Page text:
Skate park protests resort to double-think

Anybody who doesn't know that politics is crime has got a few screws loose.

- James Ellroy

Having lost the debate at the Telegraph Hill Assembly, opponents of plans to site a small skate area next to the football and basketball courts in the Lower Park have resorted to anonymous leaflet campaigns, urging local people to derail the project by contacting local politicians.

When the popular vote had been cast in favour of the project, we wrote that we hoped the opponents would accept the will of the people with good grace. Like hell they will. Because it's not about reasonable argument and never has been. Look at the hopeless, illogical and contradictory arguments that have been put forward against the plans:

- First it was unacceptable because it would be used by gangs from all over London. Then it was unacceptable because it would be used exclusively by middle class children.

- It's not popular enough as a sport to justify the public money and yet the facility will lead to so many children using it, that there will inevitably be car accidents on the roads outside the park.

- Kids are perfectly capable of trekking to Ladywell or Peckham if they want to skate, but the protestors must have a park just as they want it, right on their doorstep (no walking to Hilly Fields or Peckham Rye park for them!).

- The Upper Park has special acoustics which would have made the noise unacceptable. But the lower park, which is a completely different shape, also has "unique" acoustics which make it unacceptable.

And so it goes on. No amount of compromise (moving the site from the Upper to the Lower park was a sensible concession) will suffice.

Look at the claims now being put forward:

1. "There has been very little consultation..."

The consultation process has been going on for months. There have been Assemblies, leaflets, open days, articles here and on the Telegraph Hill forum. There have been compromises and votes. To say there has been little consultation is simply not true.

2. "The vote does not give a fair representation of local views. Adverts... encouraged children as young as 11 from all areas of London to attend the Assembly meeting and vote in favour."

The vote was won by a large majority in a very well attended Assembly meeting, that had been widely publicised. The votes are overseen by Councillors and officers who would have taken action had there been obvious vote-fixing, such as hordes of 11 year olds turning up to vote for the first time. Note the campaigners don't actually say that any of these people did turn up - you can be sure they would have kicked up a much bigger stink if there'd been any evidence of that. All they can point to is one comment on an internet forum and one article about the issue (not advert) in a skate magazine. The vote was fair and they lost.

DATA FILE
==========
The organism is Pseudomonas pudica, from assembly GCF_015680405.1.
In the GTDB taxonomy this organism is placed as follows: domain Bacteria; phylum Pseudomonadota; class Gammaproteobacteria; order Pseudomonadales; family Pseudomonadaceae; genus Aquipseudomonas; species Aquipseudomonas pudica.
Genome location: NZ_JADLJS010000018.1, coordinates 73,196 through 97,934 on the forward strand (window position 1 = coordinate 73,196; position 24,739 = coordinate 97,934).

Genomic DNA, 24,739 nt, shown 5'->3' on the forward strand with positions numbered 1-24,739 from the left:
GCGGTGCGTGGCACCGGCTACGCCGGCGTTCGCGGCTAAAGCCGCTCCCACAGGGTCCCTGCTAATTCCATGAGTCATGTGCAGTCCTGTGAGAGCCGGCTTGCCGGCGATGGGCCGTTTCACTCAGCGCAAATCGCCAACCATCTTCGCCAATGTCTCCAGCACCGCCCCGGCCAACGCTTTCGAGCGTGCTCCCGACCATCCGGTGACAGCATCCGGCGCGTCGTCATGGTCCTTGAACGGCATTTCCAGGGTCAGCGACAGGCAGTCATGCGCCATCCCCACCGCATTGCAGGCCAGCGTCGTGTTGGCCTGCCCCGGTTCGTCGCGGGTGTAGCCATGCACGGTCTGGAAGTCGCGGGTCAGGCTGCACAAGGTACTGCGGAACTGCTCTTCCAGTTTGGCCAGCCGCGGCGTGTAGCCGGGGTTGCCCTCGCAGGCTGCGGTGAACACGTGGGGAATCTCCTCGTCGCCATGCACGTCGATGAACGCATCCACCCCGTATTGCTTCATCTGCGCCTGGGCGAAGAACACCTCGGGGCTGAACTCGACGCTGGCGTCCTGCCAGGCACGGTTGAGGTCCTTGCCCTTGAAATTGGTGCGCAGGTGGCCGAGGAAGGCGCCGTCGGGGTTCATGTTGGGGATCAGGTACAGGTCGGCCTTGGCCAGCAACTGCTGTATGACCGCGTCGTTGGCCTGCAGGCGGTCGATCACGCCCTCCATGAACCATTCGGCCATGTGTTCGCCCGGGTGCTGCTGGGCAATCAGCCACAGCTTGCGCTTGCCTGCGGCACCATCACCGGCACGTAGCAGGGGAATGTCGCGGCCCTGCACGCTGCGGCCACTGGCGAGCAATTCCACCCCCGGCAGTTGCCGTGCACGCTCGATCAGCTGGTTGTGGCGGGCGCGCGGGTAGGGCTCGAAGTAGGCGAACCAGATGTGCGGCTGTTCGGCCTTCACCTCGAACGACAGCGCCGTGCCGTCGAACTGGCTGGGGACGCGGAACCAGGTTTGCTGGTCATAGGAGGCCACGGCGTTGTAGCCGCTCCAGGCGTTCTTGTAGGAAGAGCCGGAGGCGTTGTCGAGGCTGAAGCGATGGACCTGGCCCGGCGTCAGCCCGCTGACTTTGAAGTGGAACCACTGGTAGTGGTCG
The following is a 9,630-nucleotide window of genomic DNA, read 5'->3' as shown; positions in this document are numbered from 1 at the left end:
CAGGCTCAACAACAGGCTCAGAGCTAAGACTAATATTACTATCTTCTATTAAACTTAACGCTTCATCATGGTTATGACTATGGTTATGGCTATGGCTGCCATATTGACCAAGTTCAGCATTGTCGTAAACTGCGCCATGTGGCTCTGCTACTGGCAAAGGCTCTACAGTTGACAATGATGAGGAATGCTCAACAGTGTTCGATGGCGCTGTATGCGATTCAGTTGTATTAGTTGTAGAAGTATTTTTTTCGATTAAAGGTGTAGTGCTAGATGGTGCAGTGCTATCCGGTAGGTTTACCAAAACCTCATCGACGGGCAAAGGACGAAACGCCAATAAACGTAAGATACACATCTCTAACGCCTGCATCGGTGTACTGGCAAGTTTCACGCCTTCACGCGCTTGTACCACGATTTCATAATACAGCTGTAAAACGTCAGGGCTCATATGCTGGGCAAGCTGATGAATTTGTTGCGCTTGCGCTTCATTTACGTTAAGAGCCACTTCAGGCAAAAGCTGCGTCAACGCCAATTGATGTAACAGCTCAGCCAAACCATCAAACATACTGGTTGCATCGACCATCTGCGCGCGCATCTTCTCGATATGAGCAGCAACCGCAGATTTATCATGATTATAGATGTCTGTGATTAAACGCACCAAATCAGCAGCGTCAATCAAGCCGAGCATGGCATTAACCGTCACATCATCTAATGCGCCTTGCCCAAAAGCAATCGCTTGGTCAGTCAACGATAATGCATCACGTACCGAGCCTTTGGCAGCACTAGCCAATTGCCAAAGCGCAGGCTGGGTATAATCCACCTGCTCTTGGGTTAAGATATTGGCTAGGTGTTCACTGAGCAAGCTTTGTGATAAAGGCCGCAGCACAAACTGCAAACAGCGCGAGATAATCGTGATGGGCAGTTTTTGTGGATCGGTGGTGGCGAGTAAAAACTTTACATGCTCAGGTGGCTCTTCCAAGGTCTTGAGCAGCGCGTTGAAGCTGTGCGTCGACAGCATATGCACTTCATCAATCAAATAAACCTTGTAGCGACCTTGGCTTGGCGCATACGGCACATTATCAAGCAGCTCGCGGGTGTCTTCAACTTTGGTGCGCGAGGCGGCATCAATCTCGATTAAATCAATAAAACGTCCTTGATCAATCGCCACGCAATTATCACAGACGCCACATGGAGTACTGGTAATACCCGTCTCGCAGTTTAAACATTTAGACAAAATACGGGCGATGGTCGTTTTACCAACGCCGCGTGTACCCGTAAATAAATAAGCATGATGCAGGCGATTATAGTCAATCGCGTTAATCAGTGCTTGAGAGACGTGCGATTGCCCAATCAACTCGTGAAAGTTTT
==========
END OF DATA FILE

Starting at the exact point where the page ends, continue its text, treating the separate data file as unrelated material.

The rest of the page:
3. Noise and the unique acoustics.

Every park's acoustics are unique, but there's no evidence or reason why this park's acoustics should be uniquely problematic. The park is separated from houses by roads on all sides and the area proposed is right next to a basketball court that has existed happily in the park for years, despite being noisy. The area will be tucked below the line of the hill, which will absorb much of the noise. The materials that will be used for the skate park are specially designed to dampen noise.

4. Environment and overcrowding and the change in "feel of this Victorian park."

As stated before, this is next to a very un-Victorian basketball court. Telegraph Hill is a lovely park and will remain so, all the more because children will have a new way to play in it. As for its historic character - perhaps this is relevant to the Upper Park, given the site's historic role in communications, but adding a skate park to a play area will in no-way change the park's character.

5. Community division

It certainly has been divisive, thanks to these campaigners, who've accused the campaigners of variously being gangsters, spoiled brats and more. Sending anonymous leaflets like these is hardly helping matters either.

6. Misuse of public funds designed for "disadvantaged children" - the site should go to another area.

This is either deluded or disingenuous. Telegraph Hill is a very mixed area and easily accessible to a wide range of children. It also contradicts point 4, which suggests the park will become overcrowded, presumably with children from all over London...

7. Erosion of democratic rights.

Oh please. What they mean is erosion of their right to impose their will on the community.